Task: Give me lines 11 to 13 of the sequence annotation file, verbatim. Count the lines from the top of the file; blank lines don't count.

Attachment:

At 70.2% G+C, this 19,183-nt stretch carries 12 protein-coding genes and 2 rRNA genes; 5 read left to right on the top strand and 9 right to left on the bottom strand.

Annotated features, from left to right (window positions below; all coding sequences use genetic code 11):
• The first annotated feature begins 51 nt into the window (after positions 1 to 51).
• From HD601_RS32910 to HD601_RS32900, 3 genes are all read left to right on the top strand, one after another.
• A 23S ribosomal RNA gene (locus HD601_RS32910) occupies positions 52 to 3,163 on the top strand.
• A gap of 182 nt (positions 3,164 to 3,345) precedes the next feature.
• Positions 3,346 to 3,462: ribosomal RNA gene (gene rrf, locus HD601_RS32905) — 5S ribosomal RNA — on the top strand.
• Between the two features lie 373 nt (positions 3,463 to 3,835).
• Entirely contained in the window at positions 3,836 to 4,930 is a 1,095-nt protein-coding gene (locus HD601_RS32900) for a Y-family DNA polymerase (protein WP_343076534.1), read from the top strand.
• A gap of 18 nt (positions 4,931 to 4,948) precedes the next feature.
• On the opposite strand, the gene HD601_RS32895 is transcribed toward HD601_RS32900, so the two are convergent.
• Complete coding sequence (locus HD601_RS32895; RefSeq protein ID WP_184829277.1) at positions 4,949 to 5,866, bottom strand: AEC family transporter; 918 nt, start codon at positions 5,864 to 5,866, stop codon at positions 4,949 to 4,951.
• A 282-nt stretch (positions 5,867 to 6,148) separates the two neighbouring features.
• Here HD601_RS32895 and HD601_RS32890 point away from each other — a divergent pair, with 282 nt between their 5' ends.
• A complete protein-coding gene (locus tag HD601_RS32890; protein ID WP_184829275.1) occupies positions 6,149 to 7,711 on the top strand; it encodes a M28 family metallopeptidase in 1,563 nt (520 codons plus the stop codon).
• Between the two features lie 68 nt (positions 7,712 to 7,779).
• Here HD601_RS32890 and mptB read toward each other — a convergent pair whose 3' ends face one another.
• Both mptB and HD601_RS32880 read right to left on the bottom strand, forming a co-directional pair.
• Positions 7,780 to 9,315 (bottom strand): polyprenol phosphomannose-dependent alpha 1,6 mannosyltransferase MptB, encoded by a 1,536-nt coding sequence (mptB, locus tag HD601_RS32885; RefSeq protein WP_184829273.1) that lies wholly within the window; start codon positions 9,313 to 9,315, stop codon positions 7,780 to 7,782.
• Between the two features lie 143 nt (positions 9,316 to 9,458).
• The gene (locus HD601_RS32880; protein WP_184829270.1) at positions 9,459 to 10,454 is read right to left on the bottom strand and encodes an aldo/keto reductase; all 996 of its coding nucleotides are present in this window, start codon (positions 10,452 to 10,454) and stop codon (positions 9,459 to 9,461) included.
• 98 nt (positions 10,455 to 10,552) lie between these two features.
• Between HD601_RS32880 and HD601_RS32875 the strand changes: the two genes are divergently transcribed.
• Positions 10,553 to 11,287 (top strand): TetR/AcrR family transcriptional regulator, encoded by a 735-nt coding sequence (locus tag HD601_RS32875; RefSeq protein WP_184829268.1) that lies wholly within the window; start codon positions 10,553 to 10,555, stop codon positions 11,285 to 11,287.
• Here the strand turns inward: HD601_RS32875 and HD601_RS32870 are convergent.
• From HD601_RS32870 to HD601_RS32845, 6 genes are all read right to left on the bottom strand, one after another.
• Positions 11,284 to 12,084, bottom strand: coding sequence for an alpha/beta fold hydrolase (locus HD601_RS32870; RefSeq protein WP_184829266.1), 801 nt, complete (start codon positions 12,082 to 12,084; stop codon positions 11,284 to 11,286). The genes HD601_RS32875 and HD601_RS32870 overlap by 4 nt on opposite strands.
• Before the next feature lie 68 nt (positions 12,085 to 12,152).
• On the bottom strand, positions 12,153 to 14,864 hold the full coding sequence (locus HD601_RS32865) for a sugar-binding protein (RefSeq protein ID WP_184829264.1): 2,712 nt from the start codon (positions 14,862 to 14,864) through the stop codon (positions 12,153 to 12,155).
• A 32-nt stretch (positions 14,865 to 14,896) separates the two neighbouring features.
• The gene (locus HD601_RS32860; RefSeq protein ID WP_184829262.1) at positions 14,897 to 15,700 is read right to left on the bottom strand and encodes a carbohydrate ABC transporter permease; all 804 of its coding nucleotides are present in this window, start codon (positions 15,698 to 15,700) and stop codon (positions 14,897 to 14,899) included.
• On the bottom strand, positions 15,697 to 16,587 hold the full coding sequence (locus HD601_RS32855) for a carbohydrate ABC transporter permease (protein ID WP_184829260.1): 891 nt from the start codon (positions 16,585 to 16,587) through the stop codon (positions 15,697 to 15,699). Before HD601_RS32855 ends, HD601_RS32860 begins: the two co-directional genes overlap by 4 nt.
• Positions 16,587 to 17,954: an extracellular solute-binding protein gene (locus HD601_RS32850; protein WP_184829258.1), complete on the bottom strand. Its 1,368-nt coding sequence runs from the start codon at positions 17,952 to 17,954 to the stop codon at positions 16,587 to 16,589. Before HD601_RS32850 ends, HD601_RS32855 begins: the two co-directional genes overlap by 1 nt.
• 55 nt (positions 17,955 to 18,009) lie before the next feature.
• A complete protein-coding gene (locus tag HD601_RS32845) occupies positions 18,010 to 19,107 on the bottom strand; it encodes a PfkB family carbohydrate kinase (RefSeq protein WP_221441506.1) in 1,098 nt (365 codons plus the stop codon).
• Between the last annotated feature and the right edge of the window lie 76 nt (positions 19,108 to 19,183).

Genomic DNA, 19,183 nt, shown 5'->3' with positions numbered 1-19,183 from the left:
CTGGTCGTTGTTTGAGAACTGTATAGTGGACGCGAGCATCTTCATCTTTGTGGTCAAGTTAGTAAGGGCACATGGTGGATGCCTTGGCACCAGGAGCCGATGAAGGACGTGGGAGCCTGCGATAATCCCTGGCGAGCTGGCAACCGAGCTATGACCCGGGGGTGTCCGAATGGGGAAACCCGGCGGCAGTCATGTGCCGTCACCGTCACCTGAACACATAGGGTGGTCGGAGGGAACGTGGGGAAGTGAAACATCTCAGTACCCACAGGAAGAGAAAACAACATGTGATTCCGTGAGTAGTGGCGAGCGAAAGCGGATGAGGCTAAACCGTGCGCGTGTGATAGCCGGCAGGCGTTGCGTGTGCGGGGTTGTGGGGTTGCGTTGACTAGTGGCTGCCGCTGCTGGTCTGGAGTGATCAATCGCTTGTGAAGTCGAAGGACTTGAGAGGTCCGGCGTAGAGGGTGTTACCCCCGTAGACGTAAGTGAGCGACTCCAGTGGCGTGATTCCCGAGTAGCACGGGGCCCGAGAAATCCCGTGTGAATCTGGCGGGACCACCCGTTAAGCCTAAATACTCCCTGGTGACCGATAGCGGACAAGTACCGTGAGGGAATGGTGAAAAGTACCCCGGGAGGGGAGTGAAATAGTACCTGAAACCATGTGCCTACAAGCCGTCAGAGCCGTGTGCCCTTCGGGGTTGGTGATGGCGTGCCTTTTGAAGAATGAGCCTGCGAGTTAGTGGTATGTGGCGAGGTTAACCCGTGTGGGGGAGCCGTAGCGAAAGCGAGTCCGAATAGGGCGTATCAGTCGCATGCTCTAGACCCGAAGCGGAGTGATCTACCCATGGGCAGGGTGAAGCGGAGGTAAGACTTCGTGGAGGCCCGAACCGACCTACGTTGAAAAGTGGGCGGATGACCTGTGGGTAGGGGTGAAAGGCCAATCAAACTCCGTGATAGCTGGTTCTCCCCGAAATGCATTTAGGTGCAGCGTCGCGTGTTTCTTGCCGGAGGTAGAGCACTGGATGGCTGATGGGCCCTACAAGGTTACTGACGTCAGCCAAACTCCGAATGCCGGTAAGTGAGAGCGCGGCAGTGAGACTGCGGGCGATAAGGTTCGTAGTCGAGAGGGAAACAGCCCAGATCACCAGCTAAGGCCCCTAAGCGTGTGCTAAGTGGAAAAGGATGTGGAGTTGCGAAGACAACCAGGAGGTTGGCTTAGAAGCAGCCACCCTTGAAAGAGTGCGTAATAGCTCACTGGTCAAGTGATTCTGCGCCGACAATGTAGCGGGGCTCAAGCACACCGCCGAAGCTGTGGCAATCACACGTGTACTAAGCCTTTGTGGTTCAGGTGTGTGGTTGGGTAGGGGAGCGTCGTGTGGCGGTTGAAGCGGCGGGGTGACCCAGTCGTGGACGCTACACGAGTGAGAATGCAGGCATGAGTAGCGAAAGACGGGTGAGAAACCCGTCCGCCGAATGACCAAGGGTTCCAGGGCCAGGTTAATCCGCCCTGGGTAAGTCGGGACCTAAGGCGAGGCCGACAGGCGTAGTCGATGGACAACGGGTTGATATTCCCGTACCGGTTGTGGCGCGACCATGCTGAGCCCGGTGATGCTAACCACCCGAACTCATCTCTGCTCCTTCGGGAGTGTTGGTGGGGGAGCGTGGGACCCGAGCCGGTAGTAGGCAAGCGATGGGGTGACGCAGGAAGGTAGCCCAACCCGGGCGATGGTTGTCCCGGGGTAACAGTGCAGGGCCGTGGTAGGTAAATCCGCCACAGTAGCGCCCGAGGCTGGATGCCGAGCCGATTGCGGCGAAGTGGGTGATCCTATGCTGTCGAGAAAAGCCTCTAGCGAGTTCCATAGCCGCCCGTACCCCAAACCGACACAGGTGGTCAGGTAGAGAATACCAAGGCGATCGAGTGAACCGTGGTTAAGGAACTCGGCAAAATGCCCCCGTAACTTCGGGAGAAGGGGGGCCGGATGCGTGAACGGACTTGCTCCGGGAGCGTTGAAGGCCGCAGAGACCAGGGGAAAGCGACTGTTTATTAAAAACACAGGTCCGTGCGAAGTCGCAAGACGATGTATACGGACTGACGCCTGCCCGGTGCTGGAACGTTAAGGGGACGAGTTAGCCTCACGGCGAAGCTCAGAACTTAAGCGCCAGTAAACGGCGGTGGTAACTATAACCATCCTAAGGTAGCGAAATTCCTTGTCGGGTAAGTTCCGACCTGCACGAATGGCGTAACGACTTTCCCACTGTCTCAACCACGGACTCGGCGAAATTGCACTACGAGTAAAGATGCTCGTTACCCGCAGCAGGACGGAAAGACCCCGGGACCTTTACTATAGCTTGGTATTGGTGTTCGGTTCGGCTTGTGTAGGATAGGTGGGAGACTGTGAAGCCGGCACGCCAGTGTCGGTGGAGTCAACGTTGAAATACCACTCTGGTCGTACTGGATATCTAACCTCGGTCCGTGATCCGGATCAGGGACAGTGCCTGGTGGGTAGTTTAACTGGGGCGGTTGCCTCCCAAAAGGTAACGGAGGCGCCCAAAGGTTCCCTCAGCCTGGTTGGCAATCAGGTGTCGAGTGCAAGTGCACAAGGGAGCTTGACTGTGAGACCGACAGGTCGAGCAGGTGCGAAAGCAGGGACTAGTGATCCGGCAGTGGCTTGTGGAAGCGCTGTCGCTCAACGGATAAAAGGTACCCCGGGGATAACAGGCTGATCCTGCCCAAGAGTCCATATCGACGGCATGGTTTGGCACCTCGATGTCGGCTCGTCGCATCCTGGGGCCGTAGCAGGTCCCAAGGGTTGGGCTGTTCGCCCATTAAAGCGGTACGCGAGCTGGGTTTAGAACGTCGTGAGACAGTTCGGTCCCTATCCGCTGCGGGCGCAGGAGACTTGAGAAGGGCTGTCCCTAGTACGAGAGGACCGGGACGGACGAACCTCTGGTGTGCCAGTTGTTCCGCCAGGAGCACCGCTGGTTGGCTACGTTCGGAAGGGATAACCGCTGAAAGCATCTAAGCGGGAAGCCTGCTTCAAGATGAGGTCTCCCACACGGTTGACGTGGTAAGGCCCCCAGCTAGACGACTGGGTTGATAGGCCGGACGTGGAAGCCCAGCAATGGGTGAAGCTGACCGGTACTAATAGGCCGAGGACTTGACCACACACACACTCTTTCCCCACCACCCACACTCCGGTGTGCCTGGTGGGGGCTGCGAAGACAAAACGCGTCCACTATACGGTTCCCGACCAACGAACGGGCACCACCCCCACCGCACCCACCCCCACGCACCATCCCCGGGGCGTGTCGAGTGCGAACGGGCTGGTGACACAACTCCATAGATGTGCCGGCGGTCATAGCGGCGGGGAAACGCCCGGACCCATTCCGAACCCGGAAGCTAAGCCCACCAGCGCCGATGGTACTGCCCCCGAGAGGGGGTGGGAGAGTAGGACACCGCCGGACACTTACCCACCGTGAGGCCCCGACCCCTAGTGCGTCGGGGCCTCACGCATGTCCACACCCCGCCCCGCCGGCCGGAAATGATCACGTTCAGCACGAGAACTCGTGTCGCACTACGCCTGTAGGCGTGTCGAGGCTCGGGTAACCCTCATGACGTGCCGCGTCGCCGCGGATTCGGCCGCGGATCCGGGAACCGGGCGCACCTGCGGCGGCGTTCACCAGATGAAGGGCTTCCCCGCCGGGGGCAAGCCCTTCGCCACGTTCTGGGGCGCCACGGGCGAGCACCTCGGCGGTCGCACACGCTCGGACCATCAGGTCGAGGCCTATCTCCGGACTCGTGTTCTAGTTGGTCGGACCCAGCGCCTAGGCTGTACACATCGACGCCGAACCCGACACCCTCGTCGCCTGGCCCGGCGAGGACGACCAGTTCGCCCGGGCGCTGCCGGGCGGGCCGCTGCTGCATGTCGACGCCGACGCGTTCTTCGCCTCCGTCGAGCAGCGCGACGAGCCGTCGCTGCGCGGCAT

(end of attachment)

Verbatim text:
• On the opposite strand, the gene HD601_RS32895 is transcribed toward HD601_RS32900, so the two are convergent.
• Complete coding sequence (locus HD601_RS32895; RefSeq protein ID WP_184829277.1) at positions 4,949 to 5,866, bottom strand: AEC family transporter; 918 nt, start codon at positions 5,864 to 5,866, stop codon at positions 4,949 to 4,951.
• A 282-nt stretch (positions 5,867 to 6,148) separates the two neighbouring features.